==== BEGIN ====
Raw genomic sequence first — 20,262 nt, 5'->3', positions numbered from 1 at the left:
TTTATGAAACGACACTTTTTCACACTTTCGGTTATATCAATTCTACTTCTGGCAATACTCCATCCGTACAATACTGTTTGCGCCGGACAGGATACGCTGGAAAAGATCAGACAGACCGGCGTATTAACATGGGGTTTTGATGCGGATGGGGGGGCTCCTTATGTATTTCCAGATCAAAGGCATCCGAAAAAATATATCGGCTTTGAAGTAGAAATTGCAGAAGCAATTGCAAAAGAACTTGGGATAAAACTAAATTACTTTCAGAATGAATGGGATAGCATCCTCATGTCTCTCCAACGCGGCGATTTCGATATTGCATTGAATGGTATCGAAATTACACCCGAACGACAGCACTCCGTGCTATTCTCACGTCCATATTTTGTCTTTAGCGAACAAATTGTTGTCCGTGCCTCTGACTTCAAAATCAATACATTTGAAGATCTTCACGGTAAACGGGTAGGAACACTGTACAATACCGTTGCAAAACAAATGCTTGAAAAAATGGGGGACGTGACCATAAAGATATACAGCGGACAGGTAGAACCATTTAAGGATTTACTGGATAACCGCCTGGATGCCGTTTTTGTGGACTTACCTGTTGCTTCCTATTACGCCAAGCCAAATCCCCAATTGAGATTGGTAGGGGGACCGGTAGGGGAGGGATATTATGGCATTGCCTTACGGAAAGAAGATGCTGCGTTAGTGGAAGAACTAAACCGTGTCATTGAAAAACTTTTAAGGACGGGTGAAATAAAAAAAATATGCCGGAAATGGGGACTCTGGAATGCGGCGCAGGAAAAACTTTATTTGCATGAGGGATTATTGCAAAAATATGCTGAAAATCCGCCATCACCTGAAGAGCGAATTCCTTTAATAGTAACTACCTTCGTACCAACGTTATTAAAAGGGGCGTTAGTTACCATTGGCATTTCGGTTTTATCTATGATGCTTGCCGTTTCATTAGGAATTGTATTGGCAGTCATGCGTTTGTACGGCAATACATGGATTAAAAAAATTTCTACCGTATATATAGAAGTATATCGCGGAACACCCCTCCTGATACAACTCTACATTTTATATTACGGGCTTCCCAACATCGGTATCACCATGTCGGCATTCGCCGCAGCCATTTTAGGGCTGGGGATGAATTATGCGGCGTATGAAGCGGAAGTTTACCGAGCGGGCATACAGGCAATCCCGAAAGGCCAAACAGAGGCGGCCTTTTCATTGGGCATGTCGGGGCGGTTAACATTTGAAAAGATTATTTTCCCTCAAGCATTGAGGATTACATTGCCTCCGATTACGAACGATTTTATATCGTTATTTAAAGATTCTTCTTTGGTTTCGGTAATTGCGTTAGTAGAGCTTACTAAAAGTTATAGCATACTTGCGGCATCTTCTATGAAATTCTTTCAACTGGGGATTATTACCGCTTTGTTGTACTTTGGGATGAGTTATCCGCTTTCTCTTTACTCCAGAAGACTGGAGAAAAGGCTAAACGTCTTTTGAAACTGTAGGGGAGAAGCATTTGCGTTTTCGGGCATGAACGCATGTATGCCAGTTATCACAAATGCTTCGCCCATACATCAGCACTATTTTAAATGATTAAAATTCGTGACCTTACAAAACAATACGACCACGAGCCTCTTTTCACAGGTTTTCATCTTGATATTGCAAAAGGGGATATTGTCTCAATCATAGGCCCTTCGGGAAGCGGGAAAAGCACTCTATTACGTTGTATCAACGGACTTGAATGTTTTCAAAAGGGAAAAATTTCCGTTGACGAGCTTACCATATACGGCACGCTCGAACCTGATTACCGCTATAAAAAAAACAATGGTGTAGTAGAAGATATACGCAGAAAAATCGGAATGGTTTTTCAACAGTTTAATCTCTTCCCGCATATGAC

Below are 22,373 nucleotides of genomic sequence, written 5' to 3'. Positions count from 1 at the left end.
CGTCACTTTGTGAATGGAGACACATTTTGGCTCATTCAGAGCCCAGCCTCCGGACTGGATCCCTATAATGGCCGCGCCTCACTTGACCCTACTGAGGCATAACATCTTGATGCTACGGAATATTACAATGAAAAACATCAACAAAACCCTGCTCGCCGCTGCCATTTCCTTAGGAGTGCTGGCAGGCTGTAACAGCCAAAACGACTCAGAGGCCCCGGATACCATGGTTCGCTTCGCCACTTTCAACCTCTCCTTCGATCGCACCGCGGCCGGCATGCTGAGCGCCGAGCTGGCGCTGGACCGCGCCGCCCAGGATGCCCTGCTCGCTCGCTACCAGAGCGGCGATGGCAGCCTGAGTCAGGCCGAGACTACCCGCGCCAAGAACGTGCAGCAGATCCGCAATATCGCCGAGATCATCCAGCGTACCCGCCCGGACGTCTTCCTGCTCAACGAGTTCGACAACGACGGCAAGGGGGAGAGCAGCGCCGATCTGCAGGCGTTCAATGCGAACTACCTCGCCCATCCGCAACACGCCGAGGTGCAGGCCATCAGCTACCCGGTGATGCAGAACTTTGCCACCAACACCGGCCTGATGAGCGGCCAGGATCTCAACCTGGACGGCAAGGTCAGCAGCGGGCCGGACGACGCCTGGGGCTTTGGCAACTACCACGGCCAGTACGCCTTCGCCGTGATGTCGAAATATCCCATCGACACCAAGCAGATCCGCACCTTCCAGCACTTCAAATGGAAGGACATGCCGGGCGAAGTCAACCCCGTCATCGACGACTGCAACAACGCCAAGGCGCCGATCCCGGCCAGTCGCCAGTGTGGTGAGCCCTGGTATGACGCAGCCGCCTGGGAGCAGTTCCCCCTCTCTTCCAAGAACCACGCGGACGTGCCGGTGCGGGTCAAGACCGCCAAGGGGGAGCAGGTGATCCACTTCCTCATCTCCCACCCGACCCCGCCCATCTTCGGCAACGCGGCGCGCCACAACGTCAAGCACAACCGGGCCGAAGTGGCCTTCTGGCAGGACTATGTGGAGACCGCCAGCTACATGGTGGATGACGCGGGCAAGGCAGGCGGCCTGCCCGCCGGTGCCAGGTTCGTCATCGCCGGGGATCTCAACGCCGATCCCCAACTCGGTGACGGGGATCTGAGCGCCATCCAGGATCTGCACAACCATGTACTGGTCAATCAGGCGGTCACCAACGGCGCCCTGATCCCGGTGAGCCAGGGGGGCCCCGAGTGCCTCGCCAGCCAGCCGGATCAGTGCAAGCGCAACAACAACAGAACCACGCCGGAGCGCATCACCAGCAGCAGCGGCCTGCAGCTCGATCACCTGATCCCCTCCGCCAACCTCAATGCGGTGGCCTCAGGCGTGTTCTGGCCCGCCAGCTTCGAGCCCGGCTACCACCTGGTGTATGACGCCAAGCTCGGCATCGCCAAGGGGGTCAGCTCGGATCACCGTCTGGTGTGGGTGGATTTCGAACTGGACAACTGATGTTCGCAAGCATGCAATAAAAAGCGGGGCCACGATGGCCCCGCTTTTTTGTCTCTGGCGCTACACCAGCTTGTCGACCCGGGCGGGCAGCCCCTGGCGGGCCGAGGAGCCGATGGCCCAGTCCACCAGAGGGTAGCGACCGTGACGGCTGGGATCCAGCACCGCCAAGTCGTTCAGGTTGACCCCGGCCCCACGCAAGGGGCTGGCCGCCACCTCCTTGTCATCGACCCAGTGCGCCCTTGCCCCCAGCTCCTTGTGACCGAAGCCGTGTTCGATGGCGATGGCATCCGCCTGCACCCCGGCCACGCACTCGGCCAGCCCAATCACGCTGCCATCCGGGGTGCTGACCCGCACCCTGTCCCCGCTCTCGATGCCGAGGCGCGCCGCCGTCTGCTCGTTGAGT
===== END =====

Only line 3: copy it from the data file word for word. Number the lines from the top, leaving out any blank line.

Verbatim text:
Below are 22,373 nucleotides of genomic sequence, written 5' to 3'. Positions count from 1 at the left end.